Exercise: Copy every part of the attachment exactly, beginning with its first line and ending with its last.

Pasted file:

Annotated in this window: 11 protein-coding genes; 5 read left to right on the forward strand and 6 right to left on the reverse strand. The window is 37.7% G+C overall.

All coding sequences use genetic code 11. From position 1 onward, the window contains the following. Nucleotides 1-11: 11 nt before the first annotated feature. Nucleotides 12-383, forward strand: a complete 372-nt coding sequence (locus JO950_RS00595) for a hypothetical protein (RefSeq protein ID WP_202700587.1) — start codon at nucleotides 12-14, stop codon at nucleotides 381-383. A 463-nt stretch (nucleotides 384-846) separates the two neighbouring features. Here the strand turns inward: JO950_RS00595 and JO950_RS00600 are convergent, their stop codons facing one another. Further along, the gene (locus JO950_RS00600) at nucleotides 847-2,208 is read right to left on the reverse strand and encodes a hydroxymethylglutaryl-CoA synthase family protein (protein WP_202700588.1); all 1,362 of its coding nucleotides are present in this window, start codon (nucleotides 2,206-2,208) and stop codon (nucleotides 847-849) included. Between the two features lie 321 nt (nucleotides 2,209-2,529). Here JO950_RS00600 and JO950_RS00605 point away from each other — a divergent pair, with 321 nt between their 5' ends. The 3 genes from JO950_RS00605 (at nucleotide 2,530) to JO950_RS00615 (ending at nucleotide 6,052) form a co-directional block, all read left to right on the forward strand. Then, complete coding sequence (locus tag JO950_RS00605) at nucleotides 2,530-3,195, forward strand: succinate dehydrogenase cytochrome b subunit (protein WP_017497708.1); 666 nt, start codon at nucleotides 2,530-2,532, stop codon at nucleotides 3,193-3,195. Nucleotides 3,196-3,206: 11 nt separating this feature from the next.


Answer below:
Annotated in this window: 11 protein-coding genes; 5 read left to right on the forward strand and 6 right to left on the reverse strand. The window is 37.7% G+C overall.

All coding sequences use genetic code 11. From position 1 onward, the window contains the following. Nucleotides 1-11: 11 nt before the first annotated feature. Nucleotides 12-383, forward strand: a complete 372-nt coding sequence (locus JO950_RS00595) for a hypothetical protein (RefSeq protein ID WP_202700587.1) — start codon at nucleotides 12-14, stop codon at nucleotides 381-383. A 463-nt stretch (nucleotides 384-846) separates the two neighbouring features. Here the strand turns inward: JO950_RS00595 and JO950_RS00600 are convergent, their stop codons facing one another. Further along, the gene (locus JO950_RS00600) at nucleotides 847-2,208 is read right to left on the reverse strand and encodes a hydroxymethylglutaryl-CoA synthase family protein (protein WP_202700588.1); all 1,362 of its coding nucleotides are present in this window, start codon (nucleotides 2,206-2,208) and stop codon (nucleotides 847-849) included. Between the two features lie 321 nt (nucleotides 2,209-2,529). Here JO950_RS00600 and JO950_RS00605 point away from each other — a divergent pair, with 321 nt between their 5' ends. The 3 genes from JO950_RS00605 (at nucleotide 2,530) to JO950_RS00615 (ending at nucleotide 6,052) form a co-directional block, all read left to right on the forward strand. Then, complete coding sequence (locus tag JO950_RS00605) at nucleotides 2,530-3,195, forward strand: succinate dehydrogenase cytochrome b subunit (protein WP_017497708.1); 666 nt, start codon at nucleotides 2,530-2,532, stop codon at nucleotides 3,193-3,195. Nucleotides 3,196-3,206: 11 nt separating this feature from the next.